The Great Escape, Part One: From Ladder Climbing to Route Climbing

Sam Anderson


In the spring of 2013, I was a 24-year-old framing carpenter. I did not frame houses because I liked it. I did it because it paid the bills. I worked in Austin, Texas, but I lived in Elgin, about 25 miles east on highway 290. Every morning, I would get up at 5:30 at the organic farm I lived on, drop my cooler into my truck, and stop at the gas station on the way out of town to buy Gatorade and ice. My framing crew started at 7:00 and got off at 4:00. Framing is a physical, weather-exposed job, and crews are notoriously volatile. Macho tempers often flare throughout the day, and our team was no exception. Days of heat exposure, hard labor, yelling, and physical violence piled up. I would start driving back to Elgin at 4:00 and fight through about an hour of traffic. Again at the farm, I would collapse alone and exhausted onto the tile floor of the house, right in front of the window-mounted air conditioner.

I was miserable. I spent weekends drinking aimlessly with friends in Austin when I could muster the energy to do anything except lay on the floor at the farm. I had been a traveler and an active poet throughout college and my early twenties, and now life felt bleak and uninspired. After a spring and summer of long, hot, repetitive drudgery, something happened: I went to a climbing gym. Initially, my interest in climbing was an extension of small-scale alpine hiking and peak-bagging I had done for years. Little did I know, climbing would not only change my life but eventually offer me an escape from the daily grind. 

Instead of learning rope skills at the gym (the facility had auto-belays), I found a supportive community and a refreshing blend of athleticism and creativity. I established a presence there by visiting consistently. At first, I would show up once every weekend or so, skipping weekdays due to occupational fatigue. Soon, I discovered one climbing day a week did not satisfy me. I felt like an athlete again, and I ate that feeling up. My youth had revolved around playing baseball and stayed that way through high school. It felt revelatory to exercise methodically (or as methodically as one does when one first learns an entirely novel movement system) and unlike the groveling labor of house framing, climbing did not seem to produce chronic pain or mental exhaustion.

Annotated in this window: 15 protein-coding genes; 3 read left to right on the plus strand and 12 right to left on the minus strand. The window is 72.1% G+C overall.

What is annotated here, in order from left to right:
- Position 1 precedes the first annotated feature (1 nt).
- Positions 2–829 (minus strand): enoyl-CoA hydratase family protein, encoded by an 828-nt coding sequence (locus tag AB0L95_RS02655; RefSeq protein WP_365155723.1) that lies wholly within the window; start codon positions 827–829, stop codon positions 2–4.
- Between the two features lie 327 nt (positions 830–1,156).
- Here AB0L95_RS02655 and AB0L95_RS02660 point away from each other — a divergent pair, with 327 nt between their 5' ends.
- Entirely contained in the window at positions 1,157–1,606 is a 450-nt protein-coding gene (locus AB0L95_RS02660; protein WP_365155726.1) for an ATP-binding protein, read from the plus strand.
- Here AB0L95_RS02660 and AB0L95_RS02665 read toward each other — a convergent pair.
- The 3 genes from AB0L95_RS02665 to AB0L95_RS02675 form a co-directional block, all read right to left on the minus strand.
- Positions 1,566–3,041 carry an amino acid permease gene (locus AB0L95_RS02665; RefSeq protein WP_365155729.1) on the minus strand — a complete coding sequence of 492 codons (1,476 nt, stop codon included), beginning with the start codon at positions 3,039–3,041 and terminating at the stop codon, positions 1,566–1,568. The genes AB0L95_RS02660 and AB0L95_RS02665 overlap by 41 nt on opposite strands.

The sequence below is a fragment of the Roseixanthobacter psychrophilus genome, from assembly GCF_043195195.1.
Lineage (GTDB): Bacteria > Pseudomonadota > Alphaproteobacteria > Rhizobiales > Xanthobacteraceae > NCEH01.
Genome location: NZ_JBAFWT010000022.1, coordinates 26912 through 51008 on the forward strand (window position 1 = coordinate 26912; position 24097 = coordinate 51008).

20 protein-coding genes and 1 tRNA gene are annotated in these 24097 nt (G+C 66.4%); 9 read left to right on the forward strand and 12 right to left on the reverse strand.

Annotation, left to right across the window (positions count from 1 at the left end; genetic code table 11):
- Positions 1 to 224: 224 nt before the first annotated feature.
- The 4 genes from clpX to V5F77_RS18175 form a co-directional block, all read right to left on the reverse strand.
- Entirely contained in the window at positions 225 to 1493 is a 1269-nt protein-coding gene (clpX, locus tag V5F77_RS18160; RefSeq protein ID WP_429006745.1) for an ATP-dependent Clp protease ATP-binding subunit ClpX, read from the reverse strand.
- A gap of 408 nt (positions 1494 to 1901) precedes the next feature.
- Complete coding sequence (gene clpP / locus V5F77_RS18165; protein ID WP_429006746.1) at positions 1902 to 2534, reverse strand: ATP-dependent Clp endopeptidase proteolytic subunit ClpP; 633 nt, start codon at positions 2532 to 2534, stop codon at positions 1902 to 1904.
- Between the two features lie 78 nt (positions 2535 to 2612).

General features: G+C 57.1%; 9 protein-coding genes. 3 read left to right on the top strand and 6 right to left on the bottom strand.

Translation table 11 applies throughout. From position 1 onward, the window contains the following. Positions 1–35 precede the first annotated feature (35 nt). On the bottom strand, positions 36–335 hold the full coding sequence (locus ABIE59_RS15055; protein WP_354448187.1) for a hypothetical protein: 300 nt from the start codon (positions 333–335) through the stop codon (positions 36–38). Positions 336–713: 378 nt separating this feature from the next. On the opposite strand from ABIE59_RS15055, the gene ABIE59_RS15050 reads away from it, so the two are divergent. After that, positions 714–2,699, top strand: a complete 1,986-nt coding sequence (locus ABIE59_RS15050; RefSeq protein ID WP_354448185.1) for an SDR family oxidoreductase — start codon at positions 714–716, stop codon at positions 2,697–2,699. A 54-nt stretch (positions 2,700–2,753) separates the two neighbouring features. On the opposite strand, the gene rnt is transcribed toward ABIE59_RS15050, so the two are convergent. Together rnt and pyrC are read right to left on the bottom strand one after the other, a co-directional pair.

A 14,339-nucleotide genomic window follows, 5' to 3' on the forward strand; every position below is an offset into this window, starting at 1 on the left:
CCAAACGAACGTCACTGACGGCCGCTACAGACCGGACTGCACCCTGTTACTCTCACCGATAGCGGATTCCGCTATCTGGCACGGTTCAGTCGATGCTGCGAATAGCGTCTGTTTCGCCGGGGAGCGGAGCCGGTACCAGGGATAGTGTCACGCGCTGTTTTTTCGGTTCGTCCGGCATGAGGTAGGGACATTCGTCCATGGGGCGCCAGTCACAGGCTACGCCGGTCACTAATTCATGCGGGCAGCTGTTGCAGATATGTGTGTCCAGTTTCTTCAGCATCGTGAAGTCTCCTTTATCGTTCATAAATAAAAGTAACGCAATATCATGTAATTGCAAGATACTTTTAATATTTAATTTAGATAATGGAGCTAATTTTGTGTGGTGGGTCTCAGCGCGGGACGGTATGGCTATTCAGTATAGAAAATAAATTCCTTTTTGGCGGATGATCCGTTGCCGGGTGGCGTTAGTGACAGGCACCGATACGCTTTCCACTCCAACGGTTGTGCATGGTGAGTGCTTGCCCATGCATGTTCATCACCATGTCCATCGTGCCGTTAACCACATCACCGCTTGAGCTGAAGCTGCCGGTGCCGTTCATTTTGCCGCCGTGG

The other half of climbing, for me, was creative. I had become a highly active poet during my transition away from baseball. Creative writing and performance felt significant and adventurous. I loved using words as a framework for interpreting and fashioning the world around me. I wrote, no matter where I was or what I was doing. Climbing felt somehow similar. Pulling down on a hold, looking at the next one and solving the time-sensitive puzzle of how to get there, was kinesthetically creative. I thought of my body as a dancing, intelligent entity that connected disparate elements (holds) into one cohesive shape after another, and my mind was the engine that choreographed the action.

In my day-to-day house-framing life, I almost always felt exhausted. Here, in the climbing world, I was wide awake. I was hungry to learn, and I was excited to find that the community at my gym energetically supported me. I remember watching climbers finish routes that to me seemed physically impossible—5.12, 5.12+. These seemingly god-like athletes were almost always quick to share a smile and a little wisdom with me after lowering off.

“It’s not that hard. One of these days you’ll be on harder routes.”

“If you can figure out the moves, it’s more mental than physical.”

“I just do it because I enjoy it—just like you!”

Five years out from those early days at the gym, I am in the rowdy process of becoming a full-time climber. Along the way, there were a million times when it seemed like I would never find myself in this position. There have been months-long stretches, in fact, when I thought I would never climb again. However, here I sit, poised to escape the 9-to-5 forever.

How did I get here? The answer is a little complicated: support from friends, lessons learned from mistakes and detours, and work performed in the effort to maintain my stoke. I decided to write the adventure as a series of articles, in the interest of paying my dues by paying it forward.

I have news for anyone who longs to escape the daily grind. It is the same thing I would tell anybody trying to achieve a goal or make a change. It is the same thing I would say to anyone facing a vital ascent, the same thing I say to my belay partners all the time: you can do it.